One of the major problems with SharePoint development is that the framework is not designed with testability in mind. It is not easy to replace the SharePoint object model using Mocks/ Stubs which makes practices like unit testing more difficult in SharePoint development.
The main focus will be to use a combination of best architectural practices and isolation frameworks to achieve best results to do Agile in SharePoint. For e.g. isolating SharePoint calls using a Repository pattern makes it easy to mock a repository object in the above layers to isolate SharePoint object model. Building SharePoint solutions using XP techniques helps the teams in faster development, predictable deliveries, better quality, less stress and happy stakeholders
Repositories act as mediators, or interface layers, between different parts of an application. Making use of the repository pattern the SharePoint object model can be exposed using a and repository which will be responsible for using the SharePoint API for querying and updating SharePoint list items.
By using a combination of Specification and data mapper pattern with Repositories will allow the team to centralize the SharePoint list access logic and conversion of types. This provides a simplified access mechanism of list data and provide a layer of abstraction that makes unit testing with emulators/mocks much easier
Separating the logic for the UI from the code that handles user events, fetching data from repositories by using an implementation of MVP allows developers to replace the actual view with a mock object for unit tests.
With the availability of SharePoint Emulators the isolation of the SharePoint API is much easier compared to the old way of isolating using the Moles or Fakes framework.
In order to incorporate emulators into existing tests you should wrap the relevant code in a SharePointEmulationScope, which accepts EmulationMode enum as a parameter. It is enabled by default which in turn performs run time interception of all Microsoft.SharePoint.dll calls.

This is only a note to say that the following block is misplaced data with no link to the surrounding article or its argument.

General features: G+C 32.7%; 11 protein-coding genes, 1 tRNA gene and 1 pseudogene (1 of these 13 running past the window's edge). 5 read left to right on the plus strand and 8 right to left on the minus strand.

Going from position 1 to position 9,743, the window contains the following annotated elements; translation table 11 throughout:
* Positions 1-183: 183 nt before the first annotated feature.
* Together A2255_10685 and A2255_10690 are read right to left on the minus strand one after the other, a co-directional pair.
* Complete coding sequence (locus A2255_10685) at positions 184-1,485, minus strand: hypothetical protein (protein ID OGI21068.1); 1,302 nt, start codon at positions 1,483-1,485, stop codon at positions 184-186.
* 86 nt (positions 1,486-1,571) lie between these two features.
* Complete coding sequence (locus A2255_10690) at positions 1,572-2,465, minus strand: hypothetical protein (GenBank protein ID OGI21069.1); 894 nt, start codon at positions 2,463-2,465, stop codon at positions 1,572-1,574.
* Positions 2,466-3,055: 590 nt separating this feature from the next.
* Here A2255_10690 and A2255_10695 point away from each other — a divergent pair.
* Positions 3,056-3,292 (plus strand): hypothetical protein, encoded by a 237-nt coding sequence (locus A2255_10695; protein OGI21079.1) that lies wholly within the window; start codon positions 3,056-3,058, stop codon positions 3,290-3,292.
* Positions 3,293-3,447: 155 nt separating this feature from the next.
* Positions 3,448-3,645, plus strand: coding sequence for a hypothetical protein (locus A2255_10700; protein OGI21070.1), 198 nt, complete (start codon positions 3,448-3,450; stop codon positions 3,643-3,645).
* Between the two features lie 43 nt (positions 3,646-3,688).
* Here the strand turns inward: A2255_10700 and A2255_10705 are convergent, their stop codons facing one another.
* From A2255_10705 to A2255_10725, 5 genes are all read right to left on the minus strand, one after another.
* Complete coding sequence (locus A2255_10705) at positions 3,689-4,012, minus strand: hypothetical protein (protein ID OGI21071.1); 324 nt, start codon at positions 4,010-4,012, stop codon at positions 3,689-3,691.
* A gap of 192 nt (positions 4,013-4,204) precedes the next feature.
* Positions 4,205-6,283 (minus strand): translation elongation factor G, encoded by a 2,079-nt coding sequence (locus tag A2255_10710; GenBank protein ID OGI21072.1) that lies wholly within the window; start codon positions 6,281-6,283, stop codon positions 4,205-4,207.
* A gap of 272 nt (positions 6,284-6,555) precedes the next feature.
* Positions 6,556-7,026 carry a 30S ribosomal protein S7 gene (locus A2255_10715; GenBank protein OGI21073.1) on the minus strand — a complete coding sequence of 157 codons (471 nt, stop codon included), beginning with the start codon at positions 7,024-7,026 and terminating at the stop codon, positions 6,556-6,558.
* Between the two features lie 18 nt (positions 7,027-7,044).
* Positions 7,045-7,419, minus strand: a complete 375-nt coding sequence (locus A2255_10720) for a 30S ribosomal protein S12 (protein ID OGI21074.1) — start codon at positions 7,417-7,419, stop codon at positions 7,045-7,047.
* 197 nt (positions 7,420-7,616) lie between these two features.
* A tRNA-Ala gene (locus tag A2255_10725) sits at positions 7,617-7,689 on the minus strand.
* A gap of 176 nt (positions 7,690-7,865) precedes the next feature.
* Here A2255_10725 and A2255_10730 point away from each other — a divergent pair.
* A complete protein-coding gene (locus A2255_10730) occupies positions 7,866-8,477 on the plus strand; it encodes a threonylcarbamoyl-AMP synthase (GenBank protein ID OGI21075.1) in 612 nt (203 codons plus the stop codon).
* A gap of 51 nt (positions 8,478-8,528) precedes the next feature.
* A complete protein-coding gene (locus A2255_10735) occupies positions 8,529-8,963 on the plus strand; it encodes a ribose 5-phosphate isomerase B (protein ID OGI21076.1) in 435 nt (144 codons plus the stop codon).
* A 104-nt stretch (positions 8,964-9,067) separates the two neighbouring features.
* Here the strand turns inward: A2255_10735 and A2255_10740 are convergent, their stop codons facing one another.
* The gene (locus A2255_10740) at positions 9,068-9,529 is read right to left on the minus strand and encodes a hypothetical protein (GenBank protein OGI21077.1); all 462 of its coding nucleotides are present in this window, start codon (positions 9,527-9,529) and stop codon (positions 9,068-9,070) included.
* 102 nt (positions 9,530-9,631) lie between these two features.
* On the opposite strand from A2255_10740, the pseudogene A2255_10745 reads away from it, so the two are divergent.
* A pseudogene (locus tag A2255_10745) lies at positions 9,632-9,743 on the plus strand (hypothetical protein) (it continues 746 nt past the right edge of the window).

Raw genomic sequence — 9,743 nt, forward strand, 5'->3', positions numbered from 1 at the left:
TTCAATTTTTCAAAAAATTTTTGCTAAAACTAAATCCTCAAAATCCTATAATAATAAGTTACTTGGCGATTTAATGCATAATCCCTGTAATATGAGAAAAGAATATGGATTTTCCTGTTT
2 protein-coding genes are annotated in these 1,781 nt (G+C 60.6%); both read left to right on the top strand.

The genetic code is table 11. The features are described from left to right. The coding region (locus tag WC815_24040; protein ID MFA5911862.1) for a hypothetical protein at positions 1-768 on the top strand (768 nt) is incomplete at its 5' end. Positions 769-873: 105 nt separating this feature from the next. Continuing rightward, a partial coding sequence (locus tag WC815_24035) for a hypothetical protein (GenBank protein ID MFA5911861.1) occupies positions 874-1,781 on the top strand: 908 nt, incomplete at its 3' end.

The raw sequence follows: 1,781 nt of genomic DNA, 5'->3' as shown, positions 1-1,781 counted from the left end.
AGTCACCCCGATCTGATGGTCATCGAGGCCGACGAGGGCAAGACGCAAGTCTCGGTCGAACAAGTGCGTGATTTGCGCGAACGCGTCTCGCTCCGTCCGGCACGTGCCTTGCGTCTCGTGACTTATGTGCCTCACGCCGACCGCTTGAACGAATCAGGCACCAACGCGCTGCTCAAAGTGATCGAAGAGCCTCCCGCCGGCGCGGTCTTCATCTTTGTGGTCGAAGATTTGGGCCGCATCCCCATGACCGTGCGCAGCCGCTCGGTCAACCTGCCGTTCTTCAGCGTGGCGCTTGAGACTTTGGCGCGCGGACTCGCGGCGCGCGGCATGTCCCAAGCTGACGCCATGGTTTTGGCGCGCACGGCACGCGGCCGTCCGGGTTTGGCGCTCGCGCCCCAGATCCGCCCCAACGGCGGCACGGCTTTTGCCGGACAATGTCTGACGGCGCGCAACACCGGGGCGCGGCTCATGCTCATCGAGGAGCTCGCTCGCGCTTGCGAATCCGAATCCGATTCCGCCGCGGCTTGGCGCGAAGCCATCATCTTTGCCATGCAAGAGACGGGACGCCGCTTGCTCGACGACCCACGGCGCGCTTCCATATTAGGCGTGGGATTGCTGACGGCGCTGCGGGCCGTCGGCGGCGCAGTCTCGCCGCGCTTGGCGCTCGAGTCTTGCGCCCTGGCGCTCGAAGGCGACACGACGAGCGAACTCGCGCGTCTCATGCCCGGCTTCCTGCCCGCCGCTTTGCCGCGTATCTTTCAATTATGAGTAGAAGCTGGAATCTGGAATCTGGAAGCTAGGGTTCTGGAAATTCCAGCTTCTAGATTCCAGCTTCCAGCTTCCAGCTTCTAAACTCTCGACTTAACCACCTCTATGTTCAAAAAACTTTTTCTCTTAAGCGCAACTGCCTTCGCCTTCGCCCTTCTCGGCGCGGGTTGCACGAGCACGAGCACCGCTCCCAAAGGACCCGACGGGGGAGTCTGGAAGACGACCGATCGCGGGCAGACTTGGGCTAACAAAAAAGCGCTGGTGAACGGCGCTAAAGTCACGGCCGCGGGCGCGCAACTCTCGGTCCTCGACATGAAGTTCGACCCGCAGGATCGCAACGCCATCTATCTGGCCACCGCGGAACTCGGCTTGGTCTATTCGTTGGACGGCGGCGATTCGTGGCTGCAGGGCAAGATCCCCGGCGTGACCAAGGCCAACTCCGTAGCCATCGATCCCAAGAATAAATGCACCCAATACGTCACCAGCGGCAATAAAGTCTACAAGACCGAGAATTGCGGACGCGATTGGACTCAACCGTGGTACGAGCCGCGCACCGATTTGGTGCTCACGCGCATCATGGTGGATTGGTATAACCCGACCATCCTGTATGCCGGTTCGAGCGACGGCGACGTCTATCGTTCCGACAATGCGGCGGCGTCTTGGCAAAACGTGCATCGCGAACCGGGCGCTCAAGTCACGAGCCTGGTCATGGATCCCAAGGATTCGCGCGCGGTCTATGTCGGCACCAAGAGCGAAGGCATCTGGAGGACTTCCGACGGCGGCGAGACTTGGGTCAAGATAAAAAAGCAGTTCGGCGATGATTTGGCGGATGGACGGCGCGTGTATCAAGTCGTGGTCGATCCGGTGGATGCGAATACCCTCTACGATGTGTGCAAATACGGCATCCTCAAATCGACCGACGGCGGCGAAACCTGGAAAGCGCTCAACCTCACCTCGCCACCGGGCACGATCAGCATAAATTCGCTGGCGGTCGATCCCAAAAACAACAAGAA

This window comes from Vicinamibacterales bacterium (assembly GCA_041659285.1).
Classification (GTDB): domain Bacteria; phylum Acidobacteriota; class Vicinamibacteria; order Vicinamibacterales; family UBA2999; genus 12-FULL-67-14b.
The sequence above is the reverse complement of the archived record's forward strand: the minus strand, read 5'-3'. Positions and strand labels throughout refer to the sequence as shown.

[TestCategory("Data access layer tests")]
[Description("Test to verify the data mapper functionality")]
public void BuildFromSPListItem_should_create_a_new_object_with_populated_values()
using (new SharePointEmulationScope(EmulationMode.Enabled))
var dataMapper = new MyObjectDataMapper();
const string customDescription = "Custom Description";
using (var emulatedSite = new SPSite("http://localhost:8081/MySite"))
var listId = emulatedSite.RootWeb.Lists.Add("MyList", "Custom list", SPListTemplateType.GenericList);
var list = emulatedSite.RootWeb.Lists[listId];
var listitem = list.Items.Add();
listitem["Title"] = "mytitle";
listitem["CustomDesc"] = "Custom Description";
var myObject = dataMapper.FromSPListItem(listitem);
Assert.IsTrue(myObject.CustomDesc == customDescription);
Smoke tests are quick, lightweight test or set of automated tests, that confirm that the basic functionality of the sites are working as expected. We use the smoke tests to verify whether the basic standards of internet sites are adapted and are working as expected in all the environments. The smoke tests are executed from a set of configuration files that specify the details of the sites and environments to run against.
By having proper smoke tests, the team can ensure that the site works with the basic functionalities after every upgrade or patches are done on the farm.
The team also creates a set of UI driven automated tests that cover the functional testing of the UI controls. This helps us verify that the whole application including the user interface is functioning correctly. Teams create Coded UI tests that help remove the need for manual regression testing of a functionality. The Coded UI tests simulates the user experience of clicking through the UI controls to verify things are working correctly.